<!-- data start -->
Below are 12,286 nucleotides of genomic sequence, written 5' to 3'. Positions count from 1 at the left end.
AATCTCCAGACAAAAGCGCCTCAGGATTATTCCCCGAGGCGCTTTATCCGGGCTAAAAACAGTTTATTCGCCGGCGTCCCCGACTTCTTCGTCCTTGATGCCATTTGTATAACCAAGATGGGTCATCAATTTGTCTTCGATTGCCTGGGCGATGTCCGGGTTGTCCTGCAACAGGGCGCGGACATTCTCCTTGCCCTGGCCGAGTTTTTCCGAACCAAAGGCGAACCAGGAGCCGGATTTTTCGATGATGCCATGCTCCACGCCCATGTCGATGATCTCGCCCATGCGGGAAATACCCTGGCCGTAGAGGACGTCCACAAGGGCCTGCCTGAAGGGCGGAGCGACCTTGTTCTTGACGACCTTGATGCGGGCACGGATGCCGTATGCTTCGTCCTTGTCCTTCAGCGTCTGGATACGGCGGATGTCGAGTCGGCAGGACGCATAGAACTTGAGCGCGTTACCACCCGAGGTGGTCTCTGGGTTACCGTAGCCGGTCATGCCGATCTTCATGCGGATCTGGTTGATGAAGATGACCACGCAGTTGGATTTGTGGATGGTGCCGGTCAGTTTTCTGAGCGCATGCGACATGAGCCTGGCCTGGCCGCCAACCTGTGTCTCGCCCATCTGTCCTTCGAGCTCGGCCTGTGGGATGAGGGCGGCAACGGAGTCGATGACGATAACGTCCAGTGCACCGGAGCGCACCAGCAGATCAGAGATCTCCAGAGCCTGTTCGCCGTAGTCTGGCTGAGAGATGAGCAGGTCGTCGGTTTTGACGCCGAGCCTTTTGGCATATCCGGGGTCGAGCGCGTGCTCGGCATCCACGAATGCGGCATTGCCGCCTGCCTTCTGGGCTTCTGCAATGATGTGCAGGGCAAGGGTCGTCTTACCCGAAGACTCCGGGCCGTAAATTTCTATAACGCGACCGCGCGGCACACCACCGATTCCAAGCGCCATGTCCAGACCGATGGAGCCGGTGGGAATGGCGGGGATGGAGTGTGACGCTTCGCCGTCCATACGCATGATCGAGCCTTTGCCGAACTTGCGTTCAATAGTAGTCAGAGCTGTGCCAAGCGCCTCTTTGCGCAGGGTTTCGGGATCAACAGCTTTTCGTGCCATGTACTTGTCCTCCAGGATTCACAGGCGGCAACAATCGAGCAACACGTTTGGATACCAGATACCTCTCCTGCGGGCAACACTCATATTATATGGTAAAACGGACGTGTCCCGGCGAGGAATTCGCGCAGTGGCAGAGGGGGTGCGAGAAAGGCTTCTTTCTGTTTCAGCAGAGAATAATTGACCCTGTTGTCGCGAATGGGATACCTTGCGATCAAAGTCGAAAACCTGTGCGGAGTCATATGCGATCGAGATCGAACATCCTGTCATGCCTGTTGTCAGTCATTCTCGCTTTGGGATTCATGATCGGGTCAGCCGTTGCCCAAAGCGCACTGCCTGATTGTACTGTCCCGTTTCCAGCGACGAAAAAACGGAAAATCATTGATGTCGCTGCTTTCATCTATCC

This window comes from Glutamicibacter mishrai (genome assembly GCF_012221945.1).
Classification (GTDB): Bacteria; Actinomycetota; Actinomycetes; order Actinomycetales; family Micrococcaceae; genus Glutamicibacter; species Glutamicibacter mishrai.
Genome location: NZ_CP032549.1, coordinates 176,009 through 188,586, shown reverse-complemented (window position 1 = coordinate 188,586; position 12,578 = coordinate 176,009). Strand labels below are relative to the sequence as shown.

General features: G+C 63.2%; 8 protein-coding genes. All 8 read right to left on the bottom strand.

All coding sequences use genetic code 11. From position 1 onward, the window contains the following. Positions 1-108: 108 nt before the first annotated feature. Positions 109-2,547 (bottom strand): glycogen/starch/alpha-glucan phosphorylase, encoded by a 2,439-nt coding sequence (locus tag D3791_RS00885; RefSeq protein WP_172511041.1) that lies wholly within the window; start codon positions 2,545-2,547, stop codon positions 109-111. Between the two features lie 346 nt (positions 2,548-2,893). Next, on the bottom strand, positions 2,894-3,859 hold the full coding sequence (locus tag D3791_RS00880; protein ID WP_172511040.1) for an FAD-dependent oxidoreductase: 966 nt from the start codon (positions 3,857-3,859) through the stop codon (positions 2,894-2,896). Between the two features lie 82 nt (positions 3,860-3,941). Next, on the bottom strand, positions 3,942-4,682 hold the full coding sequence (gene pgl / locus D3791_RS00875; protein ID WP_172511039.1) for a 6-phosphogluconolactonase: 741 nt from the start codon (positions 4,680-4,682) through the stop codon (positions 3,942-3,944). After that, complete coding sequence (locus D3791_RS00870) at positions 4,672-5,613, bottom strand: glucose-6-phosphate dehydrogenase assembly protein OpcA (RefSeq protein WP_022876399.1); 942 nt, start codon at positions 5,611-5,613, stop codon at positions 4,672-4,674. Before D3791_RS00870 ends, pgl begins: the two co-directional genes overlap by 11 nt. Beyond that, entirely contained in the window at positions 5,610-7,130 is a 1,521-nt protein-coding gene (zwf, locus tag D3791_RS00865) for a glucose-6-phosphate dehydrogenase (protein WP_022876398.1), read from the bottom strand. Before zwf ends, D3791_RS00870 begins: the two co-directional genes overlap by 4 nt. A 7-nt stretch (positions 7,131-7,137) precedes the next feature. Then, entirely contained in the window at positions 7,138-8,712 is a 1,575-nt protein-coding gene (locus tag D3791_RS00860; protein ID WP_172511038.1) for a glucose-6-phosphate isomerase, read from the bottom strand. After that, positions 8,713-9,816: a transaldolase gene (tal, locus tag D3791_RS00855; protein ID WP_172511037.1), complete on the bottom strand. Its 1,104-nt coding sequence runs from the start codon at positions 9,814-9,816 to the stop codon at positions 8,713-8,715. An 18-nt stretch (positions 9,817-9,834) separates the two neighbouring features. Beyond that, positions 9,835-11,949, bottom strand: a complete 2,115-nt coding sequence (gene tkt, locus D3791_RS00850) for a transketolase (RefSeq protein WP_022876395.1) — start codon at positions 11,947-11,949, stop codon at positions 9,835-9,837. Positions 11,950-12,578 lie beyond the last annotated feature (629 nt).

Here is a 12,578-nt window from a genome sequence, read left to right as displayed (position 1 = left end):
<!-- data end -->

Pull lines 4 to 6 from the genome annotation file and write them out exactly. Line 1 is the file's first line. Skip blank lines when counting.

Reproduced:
Classification (GTDB): Bacteria; Actinomycetota; Actinomycetes; order Actinomycetales; family Micrococcaceae; genus Glutamicibacter; species Glutamicibacter mishrai.
Genome location: NZ_CP032549.1, coordinates 176,009 through 188,586, shown reverse-complemented (window position 1 = coordinate 188,586; position 12,578 = coordinate 176,009). Strand labels below are relative to the sequence as shown.

General features: G+C 63.2%; 8 protein-coding genes. All 8 read right to left on the bottom strand.